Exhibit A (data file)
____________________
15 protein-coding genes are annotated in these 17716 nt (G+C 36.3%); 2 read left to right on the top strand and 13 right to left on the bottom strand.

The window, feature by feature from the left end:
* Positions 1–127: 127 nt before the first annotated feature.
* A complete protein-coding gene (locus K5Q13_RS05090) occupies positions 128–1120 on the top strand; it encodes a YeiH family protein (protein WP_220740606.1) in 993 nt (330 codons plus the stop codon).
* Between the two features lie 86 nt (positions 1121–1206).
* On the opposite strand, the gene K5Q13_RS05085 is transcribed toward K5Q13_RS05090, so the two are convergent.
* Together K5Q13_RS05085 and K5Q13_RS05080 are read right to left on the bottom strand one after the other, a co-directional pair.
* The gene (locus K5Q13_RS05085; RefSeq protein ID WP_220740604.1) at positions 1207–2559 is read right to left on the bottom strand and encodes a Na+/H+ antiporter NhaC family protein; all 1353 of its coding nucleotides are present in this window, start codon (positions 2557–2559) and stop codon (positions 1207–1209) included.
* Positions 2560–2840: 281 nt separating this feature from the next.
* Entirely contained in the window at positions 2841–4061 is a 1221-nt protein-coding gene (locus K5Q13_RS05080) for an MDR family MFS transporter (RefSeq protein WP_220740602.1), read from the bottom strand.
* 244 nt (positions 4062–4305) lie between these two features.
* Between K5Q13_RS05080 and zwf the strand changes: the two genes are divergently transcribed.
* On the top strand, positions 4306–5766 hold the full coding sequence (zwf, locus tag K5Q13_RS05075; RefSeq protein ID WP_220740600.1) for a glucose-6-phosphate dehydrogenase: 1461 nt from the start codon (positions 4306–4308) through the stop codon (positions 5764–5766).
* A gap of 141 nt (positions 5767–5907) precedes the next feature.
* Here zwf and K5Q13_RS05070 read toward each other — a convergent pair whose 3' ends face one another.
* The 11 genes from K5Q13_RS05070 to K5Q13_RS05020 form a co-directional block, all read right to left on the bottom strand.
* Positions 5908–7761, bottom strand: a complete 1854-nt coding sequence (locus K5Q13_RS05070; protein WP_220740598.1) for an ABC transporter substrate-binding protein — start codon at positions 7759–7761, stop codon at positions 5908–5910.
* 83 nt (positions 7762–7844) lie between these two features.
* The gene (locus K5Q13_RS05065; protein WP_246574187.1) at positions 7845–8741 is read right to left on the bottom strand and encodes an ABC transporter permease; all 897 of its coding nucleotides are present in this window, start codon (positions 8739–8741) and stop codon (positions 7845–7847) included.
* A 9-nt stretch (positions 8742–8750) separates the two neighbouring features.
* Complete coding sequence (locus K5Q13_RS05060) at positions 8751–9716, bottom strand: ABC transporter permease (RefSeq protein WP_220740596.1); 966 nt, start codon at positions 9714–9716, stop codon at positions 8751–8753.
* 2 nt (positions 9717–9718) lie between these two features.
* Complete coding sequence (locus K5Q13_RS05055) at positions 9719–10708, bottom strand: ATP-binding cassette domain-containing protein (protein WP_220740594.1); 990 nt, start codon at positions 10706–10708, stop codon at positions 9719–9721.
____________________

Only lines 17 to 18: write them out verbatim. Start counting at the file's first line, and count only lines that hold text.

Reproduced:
* Positions 5908–7761, bottom strand: a complete 1854-nt coding sequence (locus K5Q13_RS05070; protein WP_220740598.1) for an ABC transporter substrate-binding protein — start codon at positions 7759–7761, stop codon at positions 5908–5910.
* 83 nt (positions 7762–7844) lie between these two features.